The Long, Slow and Painful Business of Reinventing Education

By April 2, 2015 Commentary No Comments


Just as K-12 education has been going through wrenching changes over the last decade, so now is the wave of change crashing against the foundations of higher education.

The charges and counter-charges at USM are flying in all directions, compounded by claims on both sides that simply cannot both be true. One side says that all the cuts have been tilted against professors, with administration exempted, but the other points to numbers showing the opposite story, with educators taking a smaller percentage hit than others.

Students are upset about losing programs. Tenured professors fear that tenure itself is under assault. In other words, the sky is falling everywhere. Meanwhile, USM continues to bleed red ink, squeezed by three forces coming from different directions, two of which are beyond its control.

The first is the power of demographics. We simply don’t have enough students graduating from high school these days to fill all of the courses, majors and classrooms we have across the state. That’s nothing more than a reflection of a stagnant population and an aging state.

Then, of course, there’s competition. Both the Community Colleges and private schools like UNE and _______ have become more attractive to students who are forced by new economic realities to be far more practical about education than their parents or even their older brothers and sisters were. They might like the idea of going to college for four years to study the classics and art, but the reality is that they can’t afford to do that. They have no choice but to focus their investments in education on the practical realities of a job that will allow them to pay their bills after they graduate.

And, finally, there are the self-inflicted wounds. Some of the changes buffeting USM today have been evident for a long time, but they’ve been ignored. Instead of anticipating the future and changing to meet new demands, evidence has been ignored, people have looked the other way and everyone who have tried to point to the coming catastrophe have been derided as enemies, rather than friends, of education.

Consequently, USM and at the University System as a whole haven’t been allowed to adapt as quickly as needed to a changing world and its new demands. And today a painful reality is taking over events.

For those who support higher education, throwing up moats to defend the status quo is no longer an option. As I’ve mentioned before, at last count we have thirty-five campuses and satellite campuses of the University of Maine and the Community College Program. All to serve a population the size of San Diego. No matter how compelling the argument for higher education – and there are many – that system is simply unsustainable.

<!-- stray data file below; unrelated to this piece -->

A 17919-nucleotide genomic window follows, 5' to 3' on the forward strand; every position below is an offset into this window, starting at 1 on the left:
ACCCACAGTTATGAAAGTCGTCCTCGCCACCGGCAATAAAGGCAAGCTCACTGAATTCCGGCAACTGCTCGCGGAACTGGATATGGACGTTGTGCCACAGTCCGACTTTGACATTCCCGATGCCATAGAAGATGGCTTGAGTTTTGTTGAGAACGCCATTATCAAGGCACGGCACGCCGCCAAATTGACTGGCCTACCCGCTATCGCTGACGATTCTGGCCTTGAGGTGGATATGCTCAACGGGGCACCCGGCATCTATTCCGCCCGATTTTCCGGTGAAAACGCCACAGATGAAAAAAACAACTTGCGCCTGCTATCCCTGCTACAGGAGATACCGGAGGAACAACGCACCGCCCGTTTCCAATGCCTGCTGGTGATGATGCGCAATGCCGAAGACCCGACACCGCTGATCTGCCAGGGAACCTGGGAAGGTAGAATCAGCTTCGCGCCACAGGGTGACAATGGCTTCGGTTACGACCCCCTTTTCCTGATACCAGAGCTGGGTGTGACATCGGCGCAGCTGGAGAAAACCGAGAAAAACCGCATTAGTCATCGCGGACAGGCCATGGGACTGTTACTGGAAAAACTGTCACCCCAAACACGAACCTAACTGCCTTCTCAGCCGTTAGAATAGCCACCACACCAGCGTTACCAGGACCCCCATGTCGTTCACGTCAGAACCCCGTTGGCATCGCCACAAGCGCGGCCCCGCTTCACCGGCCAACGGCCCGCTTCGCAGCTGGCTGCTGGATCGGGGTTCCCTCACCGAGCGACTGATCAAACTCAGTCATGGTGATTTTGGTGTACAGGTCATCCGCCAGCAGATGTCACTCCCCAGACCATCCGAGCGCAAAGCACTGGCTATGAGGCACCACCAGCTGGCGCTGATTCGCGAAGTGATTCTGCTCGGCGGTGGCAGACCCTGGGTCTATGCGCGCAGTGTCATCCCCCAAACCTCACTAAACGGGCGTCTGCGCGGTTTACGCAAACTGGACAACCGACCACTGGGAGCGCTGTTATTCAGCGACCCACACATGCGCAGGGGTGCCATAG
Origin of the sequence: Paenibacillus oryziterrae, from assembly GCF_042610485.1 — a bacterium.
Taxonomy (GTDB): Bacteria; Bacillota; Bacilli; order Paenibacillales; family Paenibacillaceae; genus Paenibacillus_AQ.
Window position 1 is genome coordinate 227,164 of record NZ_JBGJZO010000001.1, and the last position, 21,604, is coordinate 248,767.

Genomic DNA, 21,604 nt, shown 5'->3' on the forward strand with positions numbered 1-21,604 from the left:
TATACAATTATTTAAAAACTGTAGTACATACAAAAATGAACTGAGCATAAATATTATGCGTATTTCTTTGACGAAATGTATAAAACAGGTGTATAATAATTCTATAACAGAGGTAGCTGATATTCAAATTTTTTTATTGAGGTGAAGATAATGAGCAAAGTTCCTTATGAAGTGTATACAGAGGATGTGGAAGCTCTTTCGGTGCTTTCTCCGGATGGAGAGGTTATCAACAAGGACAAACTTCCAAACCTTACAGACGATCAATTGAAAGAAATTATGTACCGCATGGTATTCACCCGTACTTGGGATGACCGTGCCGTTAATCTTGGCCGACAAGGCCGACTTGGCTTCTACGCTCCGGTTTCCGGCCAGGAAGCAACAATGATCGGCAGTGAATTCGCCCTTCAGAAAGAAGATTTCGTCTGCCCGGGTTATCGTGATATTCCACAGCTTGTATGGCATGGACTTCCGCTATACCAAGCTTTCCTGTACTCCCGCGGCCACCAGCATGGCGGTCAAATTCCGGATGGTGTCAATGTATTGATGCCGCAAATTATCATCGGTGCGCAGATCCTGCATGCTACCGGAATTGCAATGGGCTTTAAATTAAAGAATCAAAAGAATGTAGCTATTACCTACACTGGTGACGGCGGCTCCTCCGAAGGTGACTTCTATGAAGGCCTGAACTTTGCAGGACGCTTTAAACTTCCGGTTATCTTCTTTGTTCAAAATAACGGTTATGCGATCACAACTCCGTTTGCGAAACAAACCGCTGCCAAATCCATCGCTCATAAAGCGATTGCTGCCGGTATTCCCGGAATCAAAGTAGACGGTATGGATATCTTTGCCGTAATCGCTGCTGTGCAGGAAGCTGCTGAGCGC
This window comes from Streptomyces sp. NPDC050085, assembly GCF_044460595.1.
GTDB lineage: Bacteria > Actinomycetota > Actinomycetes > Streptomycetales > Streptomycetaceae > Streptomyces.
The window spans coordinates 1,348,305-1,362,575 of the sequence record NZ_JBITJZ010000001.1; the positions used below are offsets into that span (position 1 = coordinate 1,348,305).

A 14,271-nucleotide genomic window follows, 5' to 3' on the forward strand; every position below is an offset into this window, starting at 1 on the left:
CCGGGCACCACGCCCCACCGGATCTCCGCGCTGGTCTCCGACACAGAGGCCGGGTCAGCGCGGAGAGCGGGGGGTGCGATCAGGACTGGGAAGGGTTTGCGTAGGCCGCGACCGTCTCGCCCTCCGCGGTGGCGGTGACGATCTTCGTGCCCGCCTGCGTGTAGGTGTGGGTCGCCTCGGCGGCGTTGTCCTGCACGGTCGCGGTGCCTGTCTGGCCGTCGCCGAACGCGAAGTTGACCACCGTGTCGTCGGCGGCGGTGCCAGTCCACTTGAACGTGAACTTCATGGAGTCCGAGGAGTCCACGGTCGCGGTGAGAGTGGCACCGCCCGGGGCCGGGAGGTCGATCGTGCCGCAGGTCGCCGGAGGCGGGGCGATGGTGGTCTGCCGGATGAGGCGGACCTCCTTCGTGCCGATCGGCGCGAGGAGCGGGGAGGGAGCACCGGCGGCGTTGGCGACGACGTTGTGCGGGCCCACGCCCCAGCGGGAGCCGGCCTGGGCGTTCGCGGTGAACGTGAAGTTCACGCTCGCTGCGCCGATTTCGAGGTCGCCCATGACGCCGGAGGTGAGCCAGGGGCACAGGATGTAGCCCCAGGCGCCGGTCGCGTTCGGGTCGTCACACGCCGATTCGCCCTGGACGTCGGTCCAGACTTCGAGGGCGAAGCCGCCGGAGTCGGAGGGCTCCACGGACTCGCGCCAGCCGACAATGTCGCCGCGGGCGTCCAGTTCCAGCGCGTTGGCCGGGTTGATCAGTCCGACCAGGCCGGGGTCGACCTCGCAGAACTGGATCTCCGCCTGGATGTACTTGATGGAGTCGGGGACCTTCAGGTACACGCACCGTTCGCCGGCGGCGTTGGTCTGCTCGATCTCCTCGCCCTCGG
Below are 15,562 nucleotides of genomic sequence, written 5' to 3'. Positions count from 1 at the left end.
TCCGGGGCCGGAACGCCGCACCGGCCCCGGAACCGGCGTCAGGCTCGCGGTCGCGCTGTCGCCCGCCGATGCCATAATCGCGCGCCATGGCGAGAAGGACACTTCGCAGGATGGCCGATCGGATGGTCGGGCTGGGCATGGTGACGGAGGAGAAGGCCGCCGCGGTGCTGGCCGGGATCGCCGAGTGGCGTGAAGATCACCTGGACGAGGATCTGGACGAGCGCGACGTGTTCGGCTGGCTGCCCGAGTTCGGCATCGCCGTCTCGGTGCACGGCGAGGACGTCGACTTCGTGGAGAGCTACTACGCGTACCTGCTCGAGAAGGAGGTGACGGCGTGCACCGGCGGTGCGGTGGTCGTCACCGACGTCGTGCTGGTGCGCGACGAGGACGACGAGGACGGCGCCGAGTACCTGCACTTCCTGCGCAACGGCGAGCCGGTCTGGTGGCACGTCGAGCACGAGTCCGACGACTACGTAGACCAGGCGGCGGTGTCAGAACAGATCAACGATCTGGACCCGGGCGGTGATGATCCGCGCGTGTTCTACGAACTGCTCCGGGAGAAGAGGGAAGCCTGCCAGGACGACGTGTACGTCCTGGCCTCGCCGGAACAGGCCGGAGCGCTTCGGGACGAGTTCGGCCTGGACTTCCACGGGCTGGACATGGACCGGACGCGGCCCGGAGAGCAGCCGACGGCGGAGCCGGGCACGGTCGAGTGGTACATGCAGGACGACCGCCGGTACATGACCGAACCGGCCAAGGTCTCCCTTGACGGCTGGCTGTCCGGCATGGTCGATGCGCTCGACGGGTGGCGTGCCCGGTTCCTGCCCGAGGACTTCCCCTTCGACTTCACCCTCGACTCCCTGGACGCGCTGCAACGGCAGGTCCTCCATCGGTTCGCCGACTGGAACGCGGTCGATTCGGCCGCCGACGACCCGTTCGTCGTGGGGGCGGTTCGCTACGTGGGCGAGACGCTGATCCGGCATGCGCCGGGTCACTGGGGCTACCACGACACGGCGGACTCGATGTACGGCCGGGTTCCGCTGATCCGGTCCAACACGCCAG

So we see the pain of these wrenching changes playing out on the front pages of this and other papers, wishing change could happen more easily. Is it possible today to both support education and change, at the same time? It’s not only possible, it’s essential.

Here’s the challenge we have as a state, when it comes to higher education. In 2010, Maine spent about 18% less of our total income on higher education than the national average. We spent _____ less than other rural states most like us. The situation is undoubtedly worse after the recession and there aren’t immediate prospects for it changing.

Unless we get the economy on a new economic track, and soon, we’re going to have less money tomorrow than we have today, because more of it will have to go to helping people who can’t stay afloat. That is a prescription for a downward spiral of not only higher education but the Maine economy as a whole.

So how do we move forward in a way that makes higher education not only more affordable but more relevant to building the next economy? It isn’t by throwing more money at the system and protecting the system in place today, but by increasing investments in higher education but tying those funds to the kind of structural changes that have to happen.

Here are some of the things that we’re eventually going to need to consider:

  1. Fully integrating the management and planning of the University system and Community Colleges, and even merging campuses where it makes sense,
  2. Removing once and for all the redundancy that we find in campuses across the state,
  3. Moving some campuses to become more specialized around a few core majors,
  4. Closing some of the campuses and satellite campuses that are being propped up with politicians more than students.

Alan Caron is the President of Envision Maine, a non-profit organization working to promote Maine’s next economy and the co-author of an upcoming book called Maine’s Next Economy. He can be reached at

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